British Fantasy Award 1974. Mythopoeic Fantasy Award nominee 1974.
In the tradition of high fantasy and magic, Poul Anderson here presents the translated tale of the heathen Danish king, Hrolf Kraki, a sort of pagan King Arthur.
In the dark days of the very earliest middle ages (around the time of Beowulf), we find Hrolf king of a small Norse kingdom in what is today part of modern Denmark. Lord of the ancestors of the modern Danes, this unprepossessing ruler of men gathers about him the heroes of his day (or so legend apparently had it) and creates a brief golden age in a violent time.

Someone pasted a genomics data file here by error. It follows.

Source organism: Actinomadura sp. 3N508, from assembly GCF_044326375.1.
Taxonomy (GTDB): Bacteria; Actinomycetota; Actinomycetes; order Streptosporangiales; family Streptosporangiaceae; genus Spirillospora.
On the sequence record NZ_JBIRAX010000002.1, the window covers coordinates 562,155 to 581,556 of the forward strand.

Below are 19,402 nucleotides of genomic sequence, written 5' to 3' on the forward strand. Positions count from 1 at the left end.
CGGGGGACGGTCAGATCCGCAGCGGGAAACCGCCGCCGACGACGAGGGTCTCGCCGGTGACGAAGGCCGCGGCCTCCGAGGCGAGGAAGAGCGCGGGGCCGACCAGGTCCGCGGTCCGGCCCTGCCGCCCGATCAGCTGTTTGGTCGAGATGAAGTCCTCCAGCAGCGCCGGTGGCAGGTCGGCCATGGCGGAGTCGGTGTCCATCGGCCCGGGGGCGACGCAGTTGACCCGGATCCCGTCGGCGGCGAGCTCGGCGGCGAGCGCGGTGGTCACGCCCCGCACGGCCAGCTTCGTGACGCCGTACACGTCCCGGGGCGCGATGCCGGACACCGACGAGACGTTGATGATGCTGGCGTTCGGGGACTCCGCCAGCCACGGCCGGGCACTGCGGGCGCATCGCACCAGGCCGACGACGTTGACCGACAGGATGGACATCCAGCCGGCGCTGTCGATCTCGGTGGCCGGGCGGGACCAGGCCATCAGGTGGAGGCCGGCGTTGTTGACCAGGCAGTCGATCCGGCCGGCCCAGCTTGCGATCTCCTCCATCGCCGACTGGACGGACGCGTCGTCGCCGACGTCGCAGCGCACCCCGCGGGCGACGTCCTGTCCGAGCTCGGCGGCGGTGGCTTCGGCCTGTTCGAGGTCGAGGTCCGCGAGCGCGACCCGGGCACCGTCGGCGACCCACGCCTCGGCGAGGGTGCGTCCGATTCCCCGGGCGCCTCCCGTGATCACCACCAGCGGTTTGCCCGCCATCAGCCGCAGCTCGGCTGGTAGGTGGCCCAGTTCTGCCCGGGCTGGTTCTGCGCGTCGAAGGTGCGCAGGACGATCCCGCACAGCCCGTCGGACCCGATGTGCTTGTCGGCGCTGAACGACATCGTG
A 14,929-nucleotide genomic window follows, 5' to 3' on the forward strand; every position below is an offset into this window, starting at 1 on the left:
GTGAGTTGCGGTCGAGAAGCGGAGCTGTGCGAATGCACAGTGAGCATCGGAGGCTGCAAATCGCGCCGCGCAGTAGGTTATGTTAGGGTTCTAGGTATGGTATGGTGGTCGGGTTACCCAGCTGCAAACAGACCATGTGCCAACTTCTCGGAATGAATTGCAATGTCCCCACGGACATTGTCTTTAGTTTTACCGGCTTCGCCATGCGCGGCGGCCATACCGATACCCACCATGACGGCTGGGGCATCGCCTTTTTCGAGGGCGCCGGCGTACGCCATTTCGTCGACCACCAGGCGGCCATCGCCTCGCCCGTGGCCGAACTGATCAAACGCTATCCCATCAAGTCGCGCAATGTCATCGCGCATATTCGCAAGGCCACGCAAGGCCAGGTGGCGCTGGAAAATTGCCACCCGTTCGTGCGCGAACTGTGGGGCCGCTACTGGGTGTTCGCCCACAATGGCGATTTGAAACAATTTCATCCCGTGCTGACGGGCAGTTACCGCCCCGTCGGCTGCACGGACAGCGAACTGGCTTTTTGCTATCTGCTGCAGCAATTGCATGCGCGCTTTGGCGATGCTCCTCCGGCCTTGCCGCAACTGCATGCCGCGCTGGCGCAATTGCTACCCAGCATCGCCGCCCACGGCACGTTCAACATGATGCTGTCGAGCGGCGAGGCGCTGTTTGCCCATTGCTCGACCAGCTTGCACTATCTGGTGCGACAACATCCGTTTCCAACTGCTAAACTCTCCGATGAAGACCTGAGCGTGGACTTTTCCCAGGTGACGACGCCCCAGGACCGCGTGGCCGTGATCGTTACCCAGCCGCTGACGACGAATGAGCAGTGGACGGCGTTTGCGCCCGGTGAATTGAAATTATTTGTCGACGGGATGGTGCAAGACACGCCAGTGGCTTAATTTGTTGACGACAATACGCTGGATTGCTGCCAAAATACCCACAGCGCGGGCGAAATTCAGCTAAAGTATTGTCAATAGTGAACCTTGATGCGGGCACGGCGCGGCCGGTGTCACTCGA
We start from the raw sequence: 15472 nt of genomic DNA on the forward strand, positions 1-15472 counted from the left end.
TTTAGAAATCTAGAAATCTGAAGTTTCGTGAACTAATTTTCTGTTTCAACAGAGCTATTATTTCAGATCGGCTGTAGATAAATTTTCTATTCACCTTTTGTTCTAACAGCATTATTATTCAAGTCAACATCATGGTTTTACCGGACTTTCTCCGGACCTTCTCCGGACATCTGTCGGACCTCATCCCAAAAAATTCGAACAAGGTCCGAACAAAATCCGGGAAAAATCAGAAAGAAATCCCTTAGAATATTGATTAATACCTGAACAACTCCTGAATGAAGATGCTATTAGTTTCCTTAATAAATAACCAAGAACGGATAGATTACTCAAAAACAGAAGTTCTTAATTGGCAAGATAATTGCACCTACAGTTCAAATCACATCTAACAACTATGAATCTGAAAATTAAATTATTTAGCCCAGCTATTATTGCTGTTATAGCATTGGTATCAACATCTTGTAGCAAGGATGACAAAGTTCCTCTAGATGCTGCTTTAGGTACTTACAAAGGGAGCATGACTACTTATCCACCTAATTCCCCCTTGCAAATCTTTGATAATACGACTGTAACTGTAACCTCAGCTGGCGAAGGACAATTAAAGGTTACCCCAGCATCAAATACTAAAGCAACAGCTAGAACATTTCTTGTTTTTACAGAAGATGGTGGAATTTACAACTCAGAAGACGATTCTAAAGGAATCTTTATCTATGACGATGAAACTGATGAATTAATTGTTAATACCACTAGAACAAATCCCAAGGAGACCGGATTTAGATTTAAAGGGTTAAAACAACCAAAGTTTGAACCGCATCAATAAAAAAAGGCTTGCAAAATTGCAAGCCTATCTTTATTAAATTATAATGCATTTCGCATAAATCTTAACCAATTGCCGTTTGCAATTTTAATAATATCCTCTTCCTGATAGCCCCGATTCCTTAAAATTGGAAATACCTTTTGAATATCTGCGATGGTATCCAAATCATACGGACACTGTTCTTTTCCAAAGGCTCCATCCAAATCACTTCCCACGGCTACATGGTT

But Hrolf is star-crossed, the product of an unfortunate liaison between unhappy lovers (he is both son and brother to his mother) and scion of a family of violent and bloody strivers, a hero who, in the end, must defend all he has against the predations of his kin. In the process he has numerous adventures, confronts dark magic and builds a court of war-like champions.
Poul Anderson (1926–2001) was born in Pennsylvania of Scandinavian stock. He started publishing science fiction in 1947 and became one the great figures in the genre, serving as President of the Science Fiction Writers of America, winning many Hugo and Nebula awards, and also winning the Gandalf (Grand Master) Award.